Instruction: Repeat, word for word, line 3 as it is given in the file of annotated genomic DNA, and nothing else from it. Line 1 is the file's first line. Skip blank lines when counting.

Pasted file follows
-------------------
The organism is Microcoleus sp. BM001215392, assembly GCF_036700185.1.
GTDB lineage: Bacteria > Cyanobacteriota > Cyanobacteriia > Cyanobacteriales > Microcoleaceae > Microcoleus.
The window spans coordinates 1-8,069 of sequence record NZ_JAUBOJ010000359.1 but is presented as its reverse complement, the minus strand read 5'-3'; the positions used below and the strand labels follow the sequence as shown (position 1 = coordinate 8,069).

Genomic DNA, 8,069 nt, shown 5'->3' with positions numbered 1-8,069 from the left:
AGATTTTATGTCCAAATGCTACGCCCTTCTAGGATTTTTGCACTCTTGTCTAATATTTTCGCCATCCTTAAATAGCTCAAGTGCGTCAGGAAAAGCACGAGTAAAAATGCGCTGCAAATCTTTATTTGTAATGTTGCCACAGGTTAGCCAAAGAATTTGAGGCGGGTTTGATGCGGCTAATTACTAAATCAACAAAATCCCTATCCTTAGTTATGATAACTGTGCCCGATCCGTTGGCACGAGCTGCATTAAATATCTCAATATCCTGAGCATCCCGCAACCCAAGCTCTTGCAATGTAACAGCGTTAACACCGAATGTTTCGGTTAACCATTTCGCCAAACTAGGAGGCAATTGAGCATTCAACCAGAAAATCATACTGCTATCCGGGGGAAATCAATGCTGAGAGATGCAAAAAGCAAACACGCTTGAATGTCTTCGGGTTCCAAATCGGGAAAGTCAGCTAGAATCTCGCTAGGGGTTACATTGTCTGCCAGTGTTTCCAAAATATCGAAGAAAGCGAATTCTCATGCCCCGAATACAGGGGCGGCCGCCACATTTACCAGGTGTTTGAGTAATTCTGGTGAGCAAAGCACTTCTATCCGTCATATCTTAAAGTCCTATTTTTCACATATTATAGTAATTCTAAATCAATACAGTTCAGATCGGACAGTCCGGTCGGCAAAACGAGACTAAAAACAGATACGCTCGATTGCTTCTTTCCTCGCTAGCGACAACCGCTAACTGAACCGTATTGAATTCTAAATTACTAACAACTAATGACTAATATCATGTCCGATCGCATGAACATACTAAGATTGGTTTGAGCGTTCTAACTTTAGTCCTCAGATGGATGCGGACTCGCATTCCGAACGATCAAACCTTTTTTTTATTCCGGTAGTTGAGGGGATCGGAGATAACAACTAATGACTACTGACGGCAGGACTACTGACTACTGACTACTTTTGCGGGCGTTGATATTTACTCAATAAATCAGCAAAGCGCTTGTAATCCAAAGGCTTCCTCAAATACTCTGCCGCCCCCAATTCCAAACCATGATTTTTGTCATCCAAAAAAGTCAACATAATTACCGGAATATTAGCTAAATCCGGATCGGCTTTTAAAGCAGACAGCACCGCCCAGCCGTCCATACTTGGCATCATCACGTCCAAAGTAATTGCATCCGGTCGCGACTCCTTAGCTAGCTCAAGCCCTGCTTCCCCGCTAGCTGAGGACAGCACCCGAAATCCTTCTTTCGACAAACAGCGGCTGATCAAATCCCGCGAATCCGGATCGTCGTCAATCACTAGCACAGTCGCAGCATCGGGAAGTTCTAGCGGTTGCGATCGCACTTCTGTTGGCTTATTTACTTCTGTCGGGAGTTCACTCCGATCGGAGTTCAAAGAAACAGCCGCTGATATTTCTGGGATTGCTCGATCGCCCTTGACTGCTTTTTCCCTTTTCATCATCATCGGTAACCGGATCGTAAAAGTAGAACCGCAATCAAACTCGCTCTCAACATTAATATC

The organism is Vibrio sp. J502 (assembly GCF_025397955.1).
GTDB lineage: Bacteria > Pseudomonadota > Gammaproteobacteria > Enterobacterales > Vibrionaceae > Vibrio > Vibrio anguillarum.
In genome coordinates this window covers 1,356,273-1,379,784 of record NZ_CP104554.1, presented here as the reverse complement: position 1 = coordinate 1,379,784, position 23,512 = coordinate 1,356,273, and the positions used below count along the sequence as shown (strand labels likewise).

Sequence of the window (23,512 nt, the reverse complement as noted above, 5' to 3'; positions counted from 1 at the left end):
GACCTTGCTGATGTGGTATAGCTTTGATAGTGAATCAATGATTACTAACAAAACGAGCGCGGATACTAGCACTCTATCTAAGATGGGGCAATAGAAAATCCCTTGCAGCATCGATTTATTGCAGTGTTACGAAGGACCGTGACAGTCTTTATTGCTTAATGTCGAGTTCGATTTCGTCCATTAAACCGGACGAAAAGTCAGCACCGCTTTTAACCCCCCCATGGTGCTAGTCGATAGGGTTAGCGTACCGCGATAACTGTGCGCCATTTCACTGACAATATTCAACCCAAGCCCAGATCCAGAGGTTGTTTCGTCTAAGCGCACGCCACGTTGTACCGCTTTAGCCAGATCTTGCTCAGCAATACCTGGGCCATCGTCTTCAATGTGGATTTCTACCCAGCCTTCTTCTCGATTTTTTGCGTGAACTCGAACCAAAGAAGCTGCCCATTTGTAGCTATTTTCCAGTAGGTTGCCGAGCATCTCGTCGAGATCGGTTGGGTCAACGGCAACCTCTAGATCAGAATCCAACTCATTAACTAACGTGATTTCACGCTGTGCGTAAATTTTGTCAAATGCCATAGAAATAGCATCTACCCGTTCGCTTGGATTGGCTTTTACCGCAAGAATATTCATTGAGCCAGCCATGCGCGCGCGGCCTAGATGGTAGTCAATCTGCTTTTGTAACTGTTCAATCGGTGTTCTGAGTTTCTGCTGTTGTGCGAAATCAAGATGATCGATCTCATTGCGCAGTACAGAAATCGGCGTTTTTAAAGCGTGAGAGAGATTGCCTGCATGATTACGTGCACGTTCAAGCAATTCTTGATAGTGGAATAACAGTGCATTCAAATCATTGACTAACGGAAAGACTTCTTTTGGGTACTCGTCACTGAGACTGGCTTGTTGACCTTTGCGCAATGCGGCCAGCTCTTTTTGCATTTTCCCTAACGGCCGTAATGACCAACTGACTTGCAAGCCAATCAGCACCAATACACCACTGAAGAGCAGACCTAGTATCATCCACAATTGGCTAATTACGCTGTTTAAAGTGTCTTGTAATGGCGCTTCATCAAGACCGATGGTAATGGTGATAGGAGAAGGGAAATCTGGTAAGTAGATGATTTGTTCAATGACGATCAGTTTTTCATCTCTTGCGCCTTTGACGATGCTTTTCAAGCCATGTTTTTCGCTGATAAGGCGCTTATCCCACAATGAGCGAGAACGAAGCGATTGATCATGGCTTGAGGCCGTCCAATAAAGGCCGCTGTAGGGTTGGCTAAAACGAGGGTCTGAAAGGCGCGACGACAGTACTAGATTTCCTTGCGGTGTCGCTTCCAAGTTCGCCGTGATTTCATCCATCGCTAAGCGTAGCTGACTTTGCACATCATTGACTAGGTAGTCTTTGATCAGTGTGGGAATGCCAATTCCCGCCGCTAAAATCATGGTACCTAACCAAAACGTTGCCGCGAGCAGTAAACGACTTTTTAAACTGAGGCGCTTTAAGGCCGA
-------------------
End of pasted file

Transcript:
The window spans coordinates 1-8,069 of sequence record NZ_JAUBOJ010000359.1 but is presented as its reverse complement, the minus strand read 5'-3'; the positions used below and the strand labels follow the sequence as shown (position 1 = coordinate 8,069).